This might be the worst idea ever! what are your thoughts?

9 Replies

I have a few rentals that I would like to sell but I am not thrilled with the expenses associated with selling a property and the fact that my tenant retention is effected by having properties on the market.

Last fall I went to the Allen County Tax Sale and I was floored by the prices properties were going for. If I understand Indiana tax law correctly the overages go to the owner.

What would be the ramifications for letting my properties go to tax sale? i know I would need to pay the fees and interest if I did not like the price and decided to redeem them but if I could get close to market value plus retain the property and rents for one year after the sale wouldnt this be a good exit stratagy?

Does anyone know the tax ramification, credit ramification and other issues associated with this stratagy?

That sounds messy...

Have you tried to sell them off-market? This would prevent the tenants from know they are for sale.

Are they SFH? Is so, you could offer them for sale to the current tenants as a lease option to buy program and get full market price.

You could also offer them as a package to an investor with seller financing. This would cut down on closing costs and still provide cash flow.

Sounds liek alot of hassle and unnecessary work for an outcome that may not even be promising.

Why not just sell via for sale by owner?

Chris

What you are seeing is the power of the auction environment. There are faster, easier and less messy ways than using a tax sale. Check out bid 4 assets and other online auction sites.

@Nick Miller You may consider simply selling it through a regular public auction yourself. You can set a reserve an do it with little risk up front other than advertising costs.

I am not suggesting this is your best alternative but I would not hesitate to let one of my properties go into tax sale to see what someone bids. If someone bids too high, either they pay me more than my property is worth or they never foreclose and have simply paid my taxes for me.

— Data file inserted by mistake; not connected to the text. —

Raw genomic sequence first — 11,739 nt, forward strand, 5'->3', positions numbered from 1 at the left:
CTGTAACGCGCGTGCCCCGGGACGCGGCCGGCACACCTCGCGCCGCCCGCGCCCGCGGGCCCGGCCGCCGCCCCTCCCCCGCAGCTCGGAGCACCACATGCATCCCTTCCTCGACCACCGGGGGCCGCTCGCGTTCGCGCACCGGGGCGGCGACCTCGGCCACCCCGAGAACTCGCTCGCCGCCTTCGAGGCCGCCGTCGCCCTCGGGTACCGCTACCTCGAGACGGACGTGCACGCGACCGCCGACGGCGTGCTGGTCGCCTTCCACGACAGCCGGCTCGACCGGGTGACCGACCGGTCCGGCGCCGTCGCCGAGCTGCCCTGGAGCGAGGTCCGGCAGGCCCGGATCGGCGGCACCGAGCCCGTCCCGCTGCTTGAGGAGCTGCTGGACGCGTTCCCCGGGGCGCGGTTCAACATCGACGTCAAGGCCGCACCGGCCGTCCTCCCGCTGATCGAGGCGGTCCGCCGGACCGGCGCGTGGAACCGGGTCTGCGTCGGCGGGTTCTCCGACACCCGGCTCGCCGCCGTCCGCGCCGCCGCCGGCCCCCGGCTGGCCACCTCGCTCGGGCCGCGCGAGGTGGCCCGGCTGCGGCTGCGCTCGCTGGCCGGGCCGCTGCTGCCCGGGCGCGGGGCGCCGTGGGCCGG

Keep in mind tax sale rules vary greatly from state to state. I know my states rules inside and out and can do this with little risk. Make sure you know the local laws before you try this yourself.

Based on last years tax sale numbers most of the residential properties went over market value. I know in Indiana that the owner has 1 year to redeem with a 12% prorated interest rate on the overage and during that time I could be collecting rent, marketing the property for sale or sending it to auction with a reserve greater than the overage.... I noticed some prominent names on the tax sale list and it made me wonder if the tax sale is all part of an elaborate exit strategy of these prominent investors... However, if the tax sale would blemish my credit or create an extra tax liability I wouldn't consider it.

Does anyone know if there is a credit penalty or additional tax on income from tax sale income in Indiana?

If it a risk to credit it probably is a bad idea. thanks everyone.

Sell them on Auction.com!

TONS of RE being sold there. Of course, there is a cost to it, but might be preferable to RE commissions.

You know, when people sell to me "off market", I expect to get a significant discount. In many cases, the public market (MLS) is the most efficient method for selling real estate, even considering commissions & closing costs.

Originally posted by @Dev Horn :
Sell them on Auction.com!

TONS of RE being sold there. Of course, there is a cost to it, but might be preferable to RE commissions.

You know, when people sell to me "off market", I expect to get a significant discount. In many cases, the public market (MLS) is the most efficient method for selling real estate, even considering commissions & closing costs.

I've seen a lot of people get hung up on a 6% commission. Sometimes offering the property on the MLS would get them way more than the 6% back. With few exceptions the MLS will sell everything I offer for more than I can get going FSBO or to my buyer's list.

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